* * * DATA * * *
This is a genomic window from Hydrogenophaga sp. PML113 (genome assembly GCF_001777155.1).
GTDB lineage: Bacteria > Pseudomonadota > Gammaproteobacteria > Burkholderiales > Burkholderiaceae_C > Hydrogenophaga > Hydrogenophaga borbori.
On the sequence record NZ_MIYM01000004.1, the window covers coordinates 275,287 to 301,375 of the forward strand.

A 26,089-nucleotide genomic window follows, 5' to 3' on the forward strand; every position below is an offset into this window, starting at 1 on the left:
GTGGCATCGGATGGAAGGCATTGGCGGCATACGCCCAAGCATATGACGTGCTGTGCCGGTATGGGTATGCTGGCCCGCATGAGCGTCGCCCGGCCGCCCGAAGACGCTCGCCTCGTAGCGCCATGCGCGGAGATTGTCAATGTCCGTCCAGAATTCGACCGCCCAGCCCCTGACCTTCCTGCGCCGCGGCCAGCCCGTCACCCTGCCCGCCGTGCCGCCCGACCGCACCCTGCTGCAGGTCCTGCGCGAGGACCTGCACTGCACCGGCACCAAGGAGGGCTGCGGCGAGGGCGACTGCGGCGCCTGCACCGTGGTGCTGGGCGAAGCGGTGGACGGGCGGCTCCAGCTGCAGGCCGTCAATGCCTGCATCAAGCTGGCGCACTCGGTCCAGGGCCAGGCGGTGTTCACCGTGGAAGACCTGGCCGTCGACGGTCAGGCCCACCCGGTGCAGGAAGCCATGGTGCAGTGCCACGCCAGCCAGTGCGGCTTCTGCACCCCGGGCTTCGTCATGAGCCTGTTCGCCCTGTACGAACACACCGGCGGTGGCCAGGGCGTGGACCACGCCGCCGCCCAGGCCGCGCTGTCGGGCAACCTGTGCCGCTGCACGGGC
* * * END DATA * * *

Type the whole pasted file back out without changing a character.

This is a genomic window from Hydrogenophaga sp. PML113 (genome assembly GCF_001777155.1).
GTDB lineage: Bacteria > Pseudomonadota > Gammaproteobacteria > Burkholderiales > Burkholderiaceae_C > Hydrogenophaga > Hydrogenophaga borbori.
On the sequence record NZ_MIYM01000004.1, the window covers coordinates 275,287 to 301,375 of the forward strand.

A 26,089-nucleotide genomic window follows, 5' to 3' on the forward strand; every position below is an offset into this window, starting at 1 on the left:
GTGGCATCGGATGGAAGGCATTGGCGGCATACGCCCAAGCATATGACGTGCTGTGCCGGTATGGGTATGCTGGCCCGCATGAGCGTCGCCCGGCCGCCCGAAGACGCTCGCCTCGTAGCGCCATGCGCGGAGATTGTCAATGTCCGTCCAGAATTCGACCGCCCAGCCCCTGACCTTCCTGCGCCGCGGCCAGCCCGTCACCCTGCCCGCCGTGCCGCCCGACCGCACCCTGCTGCAGGTCCTGCGCGAGGACCTGCACTGCACCGGCACCAAGGAGGGCTGCGGCGAGGGCGACTGCGGCGCCTGCACCGTGGTGCTGGGCGAAGCGGTGGACGGGCGGCTCCAGCTGCAGGCCGTCAATGCCTGCATCAAGCTGGCGCACTCGGTCCAGGGCCAGGCGGTGTTCACCGTGGAAGACCTGGCCGTCGACGGTCAGGCCCACCCGGTGCAGGAAGCCATGGTGCAGTGCCACGCCAGCCAGTGCGGCTTCTGCACCCCGGGCTTCGTCATGAGCCTGTTCGCCCTGTACGAACACACCGGCGGTGGCCAGGGCGTGGACCACGCCGCCGCCCAGGCCGCGCTGTCGGGCAACCTGTGCCGCTGCACGGGC